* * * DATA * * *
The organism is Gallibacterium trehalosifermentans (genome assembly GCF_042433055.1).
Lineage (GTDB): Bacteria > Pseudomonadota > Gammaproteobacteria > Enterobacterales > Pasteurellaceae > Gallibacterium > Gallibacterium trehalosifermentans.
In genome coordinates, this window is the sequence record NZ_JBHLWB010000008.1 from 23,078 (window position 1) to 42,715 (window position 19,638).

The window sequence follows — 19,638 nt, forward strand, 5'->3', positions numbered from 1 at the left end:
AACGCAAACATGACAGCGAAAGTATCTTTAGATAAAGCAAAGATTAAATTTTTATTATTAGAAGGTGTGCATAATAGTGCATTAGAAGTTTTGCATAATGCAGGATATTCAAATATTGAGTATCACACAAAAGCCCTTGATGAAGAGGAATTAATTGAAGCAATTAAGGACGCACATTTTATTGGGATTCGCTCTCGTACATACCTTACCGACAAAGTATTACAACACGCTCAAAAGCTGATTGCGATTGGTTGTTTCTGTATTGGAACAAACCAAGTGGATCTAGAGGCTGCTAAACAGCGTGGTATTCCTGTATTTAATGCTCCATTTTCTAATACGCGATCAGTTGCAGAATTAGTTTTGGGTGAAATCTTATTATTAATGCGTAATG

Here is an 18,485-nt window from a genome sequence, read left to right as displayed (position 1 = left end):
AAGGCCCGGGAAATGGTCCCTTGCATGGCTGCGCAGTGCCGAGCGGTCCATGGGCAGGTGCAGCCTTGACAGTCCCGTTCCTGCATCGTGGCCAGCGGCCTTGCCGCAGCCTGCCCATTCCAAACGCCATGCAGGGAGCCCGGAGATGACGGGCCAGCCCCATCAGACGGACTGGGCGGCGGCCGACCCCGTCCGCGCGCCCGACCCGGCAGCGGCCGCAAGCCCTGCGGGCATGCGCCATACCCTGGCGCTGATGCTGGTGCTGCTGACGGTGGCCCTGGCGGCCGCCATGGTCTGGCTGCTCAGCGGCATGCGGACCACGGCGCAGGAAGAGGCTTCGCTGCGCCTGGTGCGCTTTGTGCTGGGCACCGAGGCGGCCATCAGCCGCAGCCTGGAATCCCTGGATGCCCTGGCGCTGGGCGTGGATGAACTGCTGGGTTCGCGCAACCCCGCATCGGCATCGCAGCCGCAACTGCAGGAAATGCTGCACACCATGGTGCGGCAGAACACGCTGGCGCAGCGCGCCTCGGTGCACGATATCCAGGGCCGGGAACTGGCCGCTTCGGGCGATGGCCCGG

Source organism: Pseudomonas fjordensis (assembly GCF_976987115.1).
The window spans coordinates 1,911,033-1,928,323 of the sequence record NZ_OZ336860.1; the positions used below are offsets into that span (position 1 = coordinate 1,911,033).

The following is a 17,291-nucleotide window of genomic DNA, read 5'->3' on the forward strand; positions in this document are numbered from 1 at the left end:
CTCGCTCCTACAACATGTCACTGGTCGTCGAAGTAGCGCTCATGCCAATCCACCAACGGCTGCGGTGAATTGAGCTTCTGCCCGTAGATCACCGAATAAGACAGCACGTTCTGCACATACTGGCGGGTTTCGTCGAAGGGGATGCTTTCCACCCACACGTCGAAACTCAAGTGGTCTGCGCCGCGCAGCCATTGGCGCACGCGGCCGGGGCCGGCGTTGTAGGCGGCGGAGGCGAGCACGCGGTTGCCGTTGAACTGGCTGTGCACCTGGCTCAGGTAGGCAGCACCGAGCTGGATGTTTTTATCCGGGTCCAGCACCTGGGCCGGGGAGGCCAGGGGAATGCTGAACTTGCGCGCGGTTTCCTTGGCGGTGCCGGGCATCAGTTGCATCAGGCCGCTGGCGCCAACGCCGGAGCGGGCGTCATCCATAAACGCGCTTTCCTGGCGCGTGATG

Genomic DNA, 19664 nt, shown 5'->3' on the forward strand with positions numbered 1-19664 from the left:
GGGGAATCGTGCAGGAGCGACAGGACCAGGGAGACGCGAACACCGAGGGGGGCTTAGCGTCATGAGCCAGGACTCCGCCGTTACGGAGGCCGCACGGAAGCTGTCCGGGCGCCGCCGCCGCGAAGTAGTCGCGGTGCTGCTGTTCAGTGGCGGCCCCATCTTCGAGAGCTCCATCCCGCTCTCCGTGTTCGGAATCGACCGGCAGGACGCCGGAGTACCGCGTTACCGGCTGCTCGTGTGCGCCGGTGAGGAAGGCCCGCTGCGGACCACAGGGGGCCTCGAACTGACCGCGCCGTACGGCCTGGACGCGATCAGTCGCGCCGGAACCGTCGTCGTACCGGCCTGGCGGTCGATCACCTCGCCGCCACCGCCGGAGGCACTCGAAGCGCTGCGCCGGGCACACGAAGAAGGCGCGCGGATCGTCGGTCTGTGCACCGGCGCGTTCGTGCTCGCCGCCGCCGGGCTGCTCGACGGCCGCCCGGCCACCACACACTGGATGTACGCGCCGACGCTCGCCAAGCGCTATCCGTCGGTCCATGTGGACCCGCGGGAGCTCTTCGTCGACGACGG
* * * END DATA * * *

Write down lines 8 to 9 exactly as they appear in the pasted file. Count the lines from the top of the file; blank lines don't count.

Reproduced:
Source organism: Pseudomonas fjordensis (assembly GCF_976987115.1).
The window spans coordinates 1,911,033-1,928,323 of the sequence record NZ_OZ336860.1; the positions used below are offsets into that span (position 1 = coordinate 1,911,033).